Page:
Let’s look at a few possible reasons your dog is barking. Your dog could be barking to ask you or another dog to play; or to get your attention; or to relieve boredom or stress; to express excitement; to request something he wants; or to warn off a perceived threat. You should be able to tell fairly easily from context and behavior which of these reasons your dog has for his barking. Dogs vocalize for almost as many reasons as humans do.
If your neighbors complain that the dog barks all day while you’re away, your dog is probably barking as a source of recreation. If she barks around dinnertime or when you have something desirable, she’s making a loud request. If your dog is barking at other people or dogs, watch his body language he may be telling them go away, go away.
What should you do?
Socialization is key specifically during your dog’s socializing period in puppyhood. A good socialization program will help your dog feel more comfortable around dogs or people and for life with humans. If your dog barks a lot when you’re not at home, or when you’re not paying attention to her, she’s probably barking for recreation or from frustration. There are several easy steps you can take to give her other, more enjoyable activities, and cut down quickly on the barking.
1. If you keep your dog outside when you’re away or when you’re not playing with him, the first step should be to bring him inside. Things are much more stimulating outside and so there’s more going on that will activate your dog’s barking. Moreover, it’s very disturbing to your neighbors.
2. Provide appropriate entertainment. Dogs need to have activities just as much as we do. They need doggy things to do, and it’s easy to provide them! The quickest and easiest way is to stuff several hollow chew toys with your dog’s daily food ration. I recommend Kongs. That way, not only does breakfast and dinnertime become fun game time, but also your dog develops a strong preference for chewing on those toys when she’s bored or stressed.
3. Is your dog barking from Excitement or Demand? Sometimes a dog’s barking is his equivalent of a little kid’s whining – they bark for attention or because they want something. At times your dog may bark out of sheer excitement, either because people or dogs are visiting, or because he’s about to get something else that he wants. The simplest way to gradually phase out this kind of barking is to ignore your dog when she does it, do not pay attention to your dog or give the desired food item or toy until your dog quiets. Do not get caught up in this trap.
I know how this can be difficult to do sometimes, especially at first, because (1) the barking is irritating – that’s why it has probably worked in the past to get your dog attention or other desired objects, and (2) if barking has worked in the past for your dog, she’s not going to give up right away.
This is called and extinction burst. This is a normal process that even humans go through. At first, she’ll probably escalate the barking. Since it’s always worked before, she won’t be convinced right away that it suddenly doesn’t work; she’ll think that she just needs to try harder and longer with more barking! Only after a while and some repetition will she give up on that method. Be sure that you do also pay attention to her and reward her when she’s quietly sitting or lying down. You want your dog to learn simultaneously that (1) barking does not work to get what he wants, and (2) quietly standing, sitting, or lying down does work to get what he wants.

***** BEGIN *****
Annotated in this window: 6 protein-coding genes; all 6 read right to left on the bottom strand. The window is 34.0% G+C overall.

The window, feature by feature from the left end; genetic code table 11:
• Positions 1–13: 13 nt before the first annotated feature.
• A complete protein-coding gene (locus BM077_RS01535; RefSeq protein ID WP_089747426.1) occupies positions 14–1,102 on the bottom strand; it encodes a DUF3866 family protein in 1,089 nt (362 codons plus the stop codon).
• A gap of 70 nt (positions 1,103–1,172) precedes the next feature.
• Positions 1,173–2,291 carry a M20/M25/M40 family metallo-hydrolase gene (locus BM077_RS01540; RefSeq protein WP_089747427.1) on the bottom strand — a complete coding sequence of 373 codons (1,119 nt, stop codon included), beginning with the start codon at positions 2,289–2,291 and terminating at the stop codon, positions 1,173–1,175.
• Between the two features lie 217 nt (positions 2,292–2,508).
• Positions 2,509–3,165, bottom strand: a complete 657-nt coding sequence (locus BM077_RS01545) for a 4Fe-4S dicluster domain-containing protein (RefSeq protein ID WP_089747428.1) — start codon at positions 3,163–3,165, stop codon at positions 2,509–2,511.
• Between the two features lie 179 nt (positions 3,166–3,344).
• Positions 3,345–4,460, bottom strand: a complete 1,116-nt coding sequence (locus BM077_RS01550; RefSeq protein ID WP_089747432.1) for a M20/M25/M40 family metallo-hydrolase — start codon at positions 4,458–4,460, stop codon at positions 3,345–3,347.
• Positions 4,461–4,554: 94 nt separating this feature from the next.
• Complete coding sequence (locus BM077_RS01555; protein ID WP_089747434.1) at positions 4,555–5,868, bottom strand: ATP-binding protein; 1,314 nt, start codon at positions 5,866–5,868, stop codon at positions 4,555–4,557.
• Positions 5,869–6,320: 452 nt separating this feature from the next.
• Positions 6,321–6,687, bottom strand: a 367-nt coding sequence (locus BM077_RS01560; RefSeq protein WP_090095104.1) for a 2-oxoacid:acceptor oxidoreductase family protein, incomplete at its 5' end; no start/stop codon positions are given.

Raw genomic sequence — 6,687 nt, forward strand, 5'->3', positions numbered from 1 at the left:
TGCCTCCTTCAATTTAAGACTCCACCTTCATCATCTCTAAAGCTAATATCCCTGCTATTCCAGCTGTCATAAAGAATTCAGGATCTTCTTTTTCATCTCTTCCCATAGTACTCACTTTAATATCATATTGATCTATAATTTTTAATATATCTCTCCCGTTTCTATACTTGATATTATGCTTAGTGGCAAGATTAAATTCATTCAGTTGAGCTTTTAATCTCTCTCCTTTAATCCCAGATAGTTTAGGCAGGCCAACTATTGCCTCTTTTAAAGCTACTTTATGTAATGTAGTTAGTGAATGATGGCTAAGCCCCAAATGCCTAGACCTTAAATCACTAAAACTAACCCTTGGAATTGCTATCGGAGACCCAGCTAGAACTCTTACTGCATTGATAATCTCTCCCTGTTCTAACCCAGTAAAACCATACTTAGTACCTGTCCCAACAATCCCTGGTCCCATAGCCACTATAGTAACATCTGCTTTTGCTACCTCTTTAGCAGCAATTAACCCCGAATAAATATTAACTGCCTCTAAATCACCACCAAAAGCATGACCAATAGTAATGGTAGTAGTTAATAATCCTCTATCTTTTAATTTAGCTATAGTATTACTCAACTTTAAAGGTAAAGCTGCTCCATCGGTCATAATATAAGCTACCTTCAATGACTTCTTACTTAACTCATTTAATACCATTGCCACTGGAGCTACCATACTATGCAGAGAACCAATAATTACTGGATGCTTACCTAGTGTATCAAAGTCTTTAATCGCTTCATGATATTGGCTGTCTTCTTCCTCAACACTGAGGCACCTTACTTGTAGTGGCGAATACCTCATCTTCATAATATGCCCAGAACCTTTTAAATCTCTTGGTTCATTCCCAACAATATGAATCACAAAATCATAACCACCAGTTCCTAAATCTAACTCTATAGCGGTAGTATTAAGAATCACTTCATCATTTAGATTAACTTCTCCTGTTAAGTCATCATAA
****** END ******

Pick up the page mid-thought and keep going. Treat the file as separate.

4. Quiet Training is another very important behavior you can do. I like to put problem behaviors on cue, this way if I don’t cue the behavior the behavior will extinguish.
First, put the barking on cue, so that you can initially work on this at easier times, such as when your dog doesn’t particularly want to bark.
- To do this, ask the dog to “speak or bark” and then make a noise (knocking on a piece of wood or wall is usually an effective noise) that will set off barking.
- Ask your dog to quiet and wave a very good treat under her nose. Once she settles down and quiets you can smile praise her and give her the treat.
- Repeat this until your dog begins to bark immediately upon hearing the request to “speak or bark”
- After she is barking reliably on request, ask the dog to bark when she’s fairly calm and praise her for barking; then ask her to “quiet” and wave a treat in front of her nose.
- When she stops to sniff, offer the treat smile and praise your dog. Soon you won’t need to show the treat to get her to quiet she’ll learn that the word “quiet” is a precursor to a food reward if she’s quiet.
- Repeat this sequence many times – no matter how long it takes to quiet the first time, it will get shorter and shorter with repetition! Once your dog gets very good at quieting when he doesn’t particularly want to bark, it becomes much easier for him to quiet on request when he’s actively barking at something.
- Gradually and incrementally increase the difficulty level.
The more practice, the easier it becomes. When you can turn barking on and off anytime, anyplace as a trick, you can now start practicing “quiet” when the dog barks on his own in real-life situations.
Understand that in the beginning the dog will respond poorly to the cue, so you need to be ready. Have some really good treats handy and go back to showing it upfront if necessary. With each practice, you’ll no longer require to show the treat. Once this foundation is set, it will be easier for him to learn to quiet when there’s something exciting in the area.
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